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On Linux, is there a way to figure out what process was using a port, before it went into TIME_WAIT state.

When I use netstat -tnp I just see two end points, but no process information.

Proto Recv-Q Send-Q Local Address           Foreign Address         State       PID/Program name

tcp        0      0 127.0.0.1:38805             127.0.0.1:111               TIME_WAIT   -
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2 Answers 2

In my case, tracing socket opens greatly helps me to spot TIME_WAIT states (since typically means that my application is repeatedly creating sockets)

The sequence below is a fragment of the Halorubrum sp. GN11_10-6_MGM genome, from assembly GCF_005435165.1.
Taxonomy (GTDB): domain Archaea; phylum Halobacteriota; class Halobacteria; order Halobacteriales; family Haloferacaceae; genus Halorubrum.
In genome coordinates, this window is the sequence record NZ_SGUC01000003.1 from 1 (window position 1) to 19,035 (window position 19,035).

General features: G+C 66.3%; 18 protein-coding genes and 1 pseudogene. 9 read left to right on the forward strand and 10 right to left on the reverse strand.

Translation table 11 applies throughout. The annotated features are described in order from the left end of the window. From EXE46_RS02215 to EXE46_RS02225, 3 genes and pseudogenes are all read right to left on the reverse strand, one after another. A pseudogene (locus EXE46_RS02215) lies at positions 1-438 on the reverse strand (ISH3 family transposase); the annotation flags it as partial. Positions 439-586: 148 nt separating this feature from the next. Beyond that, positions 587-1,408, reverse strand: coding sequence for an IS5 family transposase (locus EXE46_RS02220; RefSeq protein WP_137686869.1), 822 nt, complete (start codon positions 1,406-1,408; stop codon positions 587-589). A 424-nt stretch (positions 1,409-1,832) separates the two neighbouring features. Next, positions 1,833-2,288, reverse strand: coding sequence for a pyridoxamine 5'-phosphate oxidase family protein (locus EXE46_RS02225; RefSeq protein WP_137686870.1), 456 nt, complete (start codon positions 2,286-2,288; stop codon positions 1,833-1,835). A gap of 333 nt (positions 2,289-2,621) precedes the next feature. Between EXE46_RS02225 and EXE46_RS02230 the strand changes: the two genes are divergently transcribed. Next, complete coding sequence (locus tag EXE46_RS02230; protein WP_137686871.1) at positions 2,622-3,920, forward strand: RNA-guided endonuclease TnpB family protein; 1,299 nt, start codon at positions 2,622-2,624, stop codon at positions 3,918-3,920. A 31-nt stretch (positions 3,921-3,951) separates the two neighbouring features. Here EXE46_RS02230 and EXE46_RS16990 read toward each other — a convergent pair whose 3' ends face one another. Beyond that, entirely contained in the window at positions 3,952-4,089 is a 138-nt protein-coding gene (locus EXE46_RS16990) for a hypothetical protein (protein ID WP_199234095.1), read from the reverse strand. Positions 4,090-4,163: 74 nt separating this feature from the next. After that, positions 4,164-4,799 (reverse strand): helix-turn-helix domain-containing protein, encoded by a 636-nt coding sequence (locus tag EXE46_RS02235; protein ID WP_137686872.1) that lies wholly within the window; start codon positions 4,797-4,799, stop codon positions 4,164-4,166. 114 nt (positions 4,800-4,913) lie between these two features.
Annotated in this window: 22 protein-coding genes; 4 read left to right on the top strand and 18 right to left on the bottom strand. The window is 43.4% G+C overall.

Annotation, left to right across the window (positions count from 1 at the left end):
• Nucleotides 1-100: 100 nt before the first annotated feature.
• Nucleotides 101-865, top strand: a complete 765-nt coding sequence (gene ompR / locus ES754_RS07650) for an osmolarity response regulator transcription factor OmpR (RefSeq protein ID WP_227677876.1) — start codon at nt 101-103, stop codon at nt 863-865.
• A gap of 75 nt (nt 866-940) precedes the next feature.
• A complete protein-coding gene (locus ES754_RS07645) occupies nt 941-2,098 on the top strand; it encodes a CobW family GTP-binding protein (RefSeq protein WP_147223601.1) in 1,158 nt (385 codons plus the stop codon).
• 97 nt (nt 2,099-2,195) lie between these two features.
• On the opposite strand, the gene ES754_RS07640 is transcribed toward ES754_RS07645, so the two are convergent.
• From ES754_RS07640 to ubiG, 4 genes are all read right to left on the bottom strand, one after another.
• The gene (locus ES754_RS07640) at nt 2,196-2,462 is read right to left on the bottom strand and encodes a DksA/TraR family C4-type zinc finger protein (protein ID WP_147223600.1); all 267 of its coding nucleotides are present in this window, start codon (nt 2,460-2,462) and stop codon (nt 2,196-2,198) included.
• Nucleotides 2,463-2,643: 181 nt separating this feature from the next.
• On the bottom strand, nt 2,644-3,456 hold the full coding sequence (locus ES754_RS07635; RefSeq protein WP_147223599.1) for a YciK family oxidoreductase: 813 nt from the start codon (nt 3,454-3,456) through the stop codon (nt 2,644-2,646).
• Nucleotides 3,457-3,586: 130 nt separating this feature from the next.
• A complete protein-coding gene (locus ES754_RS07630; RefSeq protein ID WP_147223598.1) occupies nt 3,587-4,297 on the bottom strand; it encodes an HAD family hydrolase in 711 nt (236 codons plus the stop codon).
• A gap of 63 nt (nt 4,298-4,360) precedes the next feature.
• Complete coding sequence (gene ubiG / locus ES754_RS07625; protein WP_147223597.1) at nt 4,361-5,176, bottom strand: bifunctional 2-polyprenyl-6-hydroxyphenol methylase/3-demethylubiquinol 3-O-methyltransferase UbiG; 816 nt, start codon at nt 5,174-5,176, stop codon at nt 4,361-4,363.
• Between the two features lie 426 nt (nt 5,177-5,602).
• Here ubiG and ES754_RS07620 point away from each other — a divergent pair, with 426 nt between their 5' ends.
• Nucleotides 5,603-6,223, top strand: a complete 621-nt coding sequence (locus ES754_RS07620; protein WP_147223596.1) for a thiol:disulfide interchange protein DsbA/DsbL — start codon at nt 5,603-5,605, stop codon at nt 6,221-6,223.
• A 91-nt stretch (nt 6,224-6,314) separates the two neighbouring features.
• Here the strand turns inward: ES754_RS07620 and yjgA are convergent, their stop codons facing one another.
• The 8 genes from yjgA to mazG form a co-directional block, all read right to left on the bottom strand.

Based on how i can identify which process is making UDP traffic on linux? , I tried auditcl. "-S socket" does not work in my ubuntu, but the code below (optionally adding -F pid=pgrep -x yourApplication ) is quite good spotting socket creations

auditctl -a exit,always   -S socketcall -F uid=$USER -F a0=1 -F a3=1  -k OPEN_SOCKETS
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No, the system just doesn't keep track of this.

TCPView shows quite clearly that closed sockets which fall in the TIME_WAIT state are instantly re-assigned to process 0 (System).


Sorry, I misread your question; the above answer refers to Windows systems.
However, I think the same happens on Linux systems, too.

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